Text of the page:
“Bread is the staff of life.”
Whoever said this definitely was not Asian. Okay, I stand corrected. Whoever said this must not have been Filipino.
Bread is not our staff of life, but rice is. It is the be all and end all of meals: breakfast, lunch, merienda cena (afternoon snack), dinner and everything else in between. And so, it is quintessential for a Filipino kitchen, wherever they are in the world, to have a rice cooker. Uh, and we do not have one.
No rice cooker at all? Yep, us and our start-up kitchen. So how do we cook our daily rice? Easy! The old fashioned way.
My family’s kitchen actually adopted the rice cooker into daily use fairly recently, so I grew up eating rice from a pot, whose mouth bubbled like a rabid dog whilst cooking. Sometimes we’d get perfectly moist rice and sometimes we’d get a lot of tutong (toasted rice). So the key is to be mindful of rice cooking. Here is a step-by-step guide on how to cook rice without a rice cooker:
- Measure one cup of white jasmine rice and place inside pot. (See how we don’t have measuring cups? Use a normal cup or mug as a measuring tool.) Optional: I like to make things “healthier” by adding an equal amount of oatmeal and then mixing the two grains.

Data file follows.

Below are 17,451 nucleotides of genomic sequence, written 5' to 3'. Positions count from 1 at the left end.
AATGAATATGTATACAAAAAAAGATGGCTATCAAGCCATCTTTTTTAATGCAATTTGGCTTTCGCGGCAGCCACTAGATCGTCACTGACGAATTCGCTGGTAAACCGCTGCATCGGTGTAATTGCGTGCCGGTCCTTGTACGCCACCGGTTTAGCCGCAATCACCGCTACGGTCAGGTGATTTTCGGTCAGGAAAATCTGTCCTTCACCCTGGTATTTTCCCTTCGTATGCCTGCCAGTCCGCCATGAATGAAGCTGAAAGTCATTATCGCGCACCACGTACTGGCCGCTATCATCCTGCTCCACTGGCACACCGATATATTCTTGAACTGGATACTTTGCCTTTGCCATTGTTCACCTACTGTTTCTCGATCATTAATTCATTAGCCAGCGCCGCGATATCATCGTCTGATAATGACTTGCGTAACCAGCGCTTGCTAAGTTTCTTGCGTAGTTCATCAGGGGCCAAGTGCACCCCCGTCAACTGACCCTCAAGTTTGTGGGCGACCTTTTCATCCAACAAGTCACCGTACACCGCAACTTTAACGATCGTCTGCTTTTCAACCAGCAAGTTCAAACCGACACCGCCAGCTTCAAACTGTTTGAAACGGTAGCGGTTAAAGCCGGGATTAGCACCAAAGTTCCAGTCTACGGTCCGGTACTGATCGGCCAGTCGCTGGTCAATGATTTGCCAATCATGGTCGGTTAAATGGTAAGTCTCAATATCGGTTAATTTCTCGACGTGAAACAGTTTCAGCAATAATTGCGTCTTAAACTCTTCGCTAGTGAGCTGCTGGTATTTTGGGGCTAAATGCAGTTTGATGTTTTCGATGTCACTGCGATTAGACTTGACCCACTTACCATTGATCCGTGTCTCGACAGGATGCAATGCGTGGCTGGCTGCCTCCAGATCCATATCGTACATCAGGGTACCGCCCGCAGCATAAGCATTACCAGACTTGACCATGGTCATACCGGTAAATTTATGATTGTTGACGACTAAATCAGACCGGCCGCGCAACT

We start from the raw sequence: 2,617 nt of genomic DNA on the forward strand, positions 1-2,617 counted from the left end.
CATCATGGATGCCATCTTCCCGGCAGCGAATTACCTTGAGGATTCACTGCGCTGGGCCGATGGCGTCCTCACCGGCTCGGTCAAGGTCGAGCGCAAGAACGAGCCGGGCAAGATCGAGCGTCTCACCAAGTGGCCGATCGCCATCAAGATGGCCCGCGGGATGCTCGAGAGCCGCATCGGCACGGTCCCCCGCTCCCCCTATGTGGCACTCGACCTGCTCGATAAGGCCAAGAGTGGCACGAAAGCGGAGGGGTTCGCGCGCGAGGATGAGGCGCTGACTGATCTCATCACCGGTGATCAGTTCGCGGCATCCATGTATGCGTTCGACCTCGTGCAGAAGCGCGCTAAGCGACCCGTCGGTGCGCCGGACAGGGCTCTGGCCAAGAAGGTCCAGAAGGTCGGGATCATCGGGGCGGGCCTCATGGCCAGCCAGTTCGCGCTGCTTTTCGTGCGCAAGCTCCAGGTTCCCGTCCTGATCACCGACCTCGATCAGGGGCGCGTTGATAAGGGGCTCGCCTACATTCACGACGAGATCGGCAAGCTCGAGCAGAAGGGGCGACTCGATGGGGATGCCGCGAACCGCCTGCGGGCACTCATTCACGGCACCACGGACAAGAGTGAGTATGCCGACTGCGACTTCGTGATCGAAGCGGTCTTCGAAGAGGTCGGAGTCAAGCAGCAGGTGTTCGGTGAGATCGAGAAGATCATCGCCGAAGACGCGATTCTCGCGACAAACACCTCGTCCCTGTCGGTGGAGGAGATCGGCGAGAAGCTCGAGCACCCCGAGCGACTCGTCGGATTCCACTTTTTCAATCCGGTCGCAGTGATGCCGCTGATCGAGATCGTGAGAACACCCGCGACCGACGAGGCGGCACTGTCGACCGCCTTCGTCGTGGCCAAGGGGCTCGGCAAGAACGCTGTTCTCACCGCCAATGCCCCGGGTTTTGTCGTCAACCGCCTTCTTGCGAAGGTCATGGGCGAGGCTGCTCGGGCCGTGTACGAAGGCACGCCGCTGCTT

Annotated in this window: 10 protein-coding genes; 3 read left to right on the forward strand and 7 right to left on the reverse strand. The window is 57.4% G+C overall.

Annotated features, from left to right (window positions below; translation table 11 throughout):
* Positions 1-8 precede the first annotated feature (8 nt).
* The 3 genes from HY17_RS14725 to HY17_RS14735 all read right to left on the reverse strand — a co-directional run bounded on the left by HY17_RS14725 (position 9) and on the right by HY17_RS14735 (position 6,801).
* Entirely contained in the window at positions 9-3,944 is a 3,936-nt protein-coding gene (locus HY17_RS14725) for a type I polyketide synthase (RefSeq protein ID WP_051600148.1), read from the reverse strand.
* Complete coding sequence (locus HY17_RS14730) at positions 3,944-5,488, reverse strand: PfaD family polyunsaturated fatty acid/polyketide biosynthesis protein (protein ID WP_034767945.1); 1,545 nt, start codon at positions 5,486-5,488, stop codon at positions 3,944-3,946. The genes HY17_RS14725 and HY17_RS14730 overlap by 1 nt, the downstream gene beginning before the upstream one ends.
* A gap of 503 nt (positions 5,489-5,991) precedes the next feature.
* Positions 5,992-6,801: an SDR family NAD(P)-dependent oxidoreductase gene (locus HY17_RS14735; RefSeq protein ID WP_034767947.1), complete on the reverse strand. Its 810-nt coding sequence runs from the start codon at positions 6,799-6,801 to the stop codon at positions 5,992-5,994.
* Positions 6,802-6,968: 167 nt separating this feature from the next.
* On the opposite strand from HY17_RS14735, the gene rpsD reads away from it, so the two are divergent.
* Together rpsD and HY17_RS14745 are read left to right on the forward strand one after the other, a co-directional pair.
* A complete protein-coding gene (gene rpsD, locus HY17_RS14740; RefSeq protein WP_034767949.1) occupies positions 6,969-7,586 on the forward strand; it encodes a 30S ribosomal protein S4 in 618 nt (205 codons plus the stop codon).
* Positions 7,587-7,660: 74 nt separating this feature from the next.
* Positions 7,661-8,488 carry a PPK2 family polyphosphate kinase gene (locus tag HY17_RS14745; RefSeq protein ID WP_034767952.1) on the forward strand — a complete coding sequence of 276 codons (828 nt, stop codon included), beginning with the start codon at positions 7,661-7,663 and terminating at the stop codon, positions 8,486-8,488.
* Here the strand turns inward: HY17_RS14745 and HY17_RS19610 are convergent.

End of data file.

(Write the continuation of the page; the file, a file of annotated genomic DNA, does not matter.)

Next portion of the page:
- Rinse the rice mixture at least 5x or until the water turns clear. We’ve always done this step as this is what my mama taught me. But I’ve learnt that the rinsing helps remove the starch in the rice, which keeps it from getting too mushy and sticky. Unless you like your rice with grains indistinguishable, ultra mushy and sticky?
- Then fill the pot with water. Use your God-given measuring stick: your finger lines, to measure the amount of water needed. How? Stick your hand into the pot and let your middle finger’s tips touch the surface of the rice. Then fill the pot with water until the water level reaches the first lines of your middle and ring fingers. And cover it with its lid.
- Turn on your burner to the second to the lowest heat setting. For example, if your burner knob is numbered (e.g. 1,2,3,5…), choose #2. Do not turn the knob to medium heat, unless you want to burn your rice like I did once (I learnt my lesson well!). And place the covered pot atop the burner.
- Now, here’s the hardest part: patience. I will not give a time frame on when the rice would be considered done because you do have to look into the pot every 3-5 minutes and stir it. Note that your pot MIGHT boil over and bubble like a rabid dog, as previously mentioned, especially if your pot does not have a steam vent (Luckily, these Ikea pots we bought, have one.). If that happens, just remove the pot lid and let the bubbles settle then return the lid back on.
- You will know that the rice is done once the grains are all translucent. Turn off the heat once done.
Let’s all rice! This easily saved us at least $15 for the cost of the rice cooker!
Have you tried cooking rice without the help of a rice cooker?
Delirious about delicious,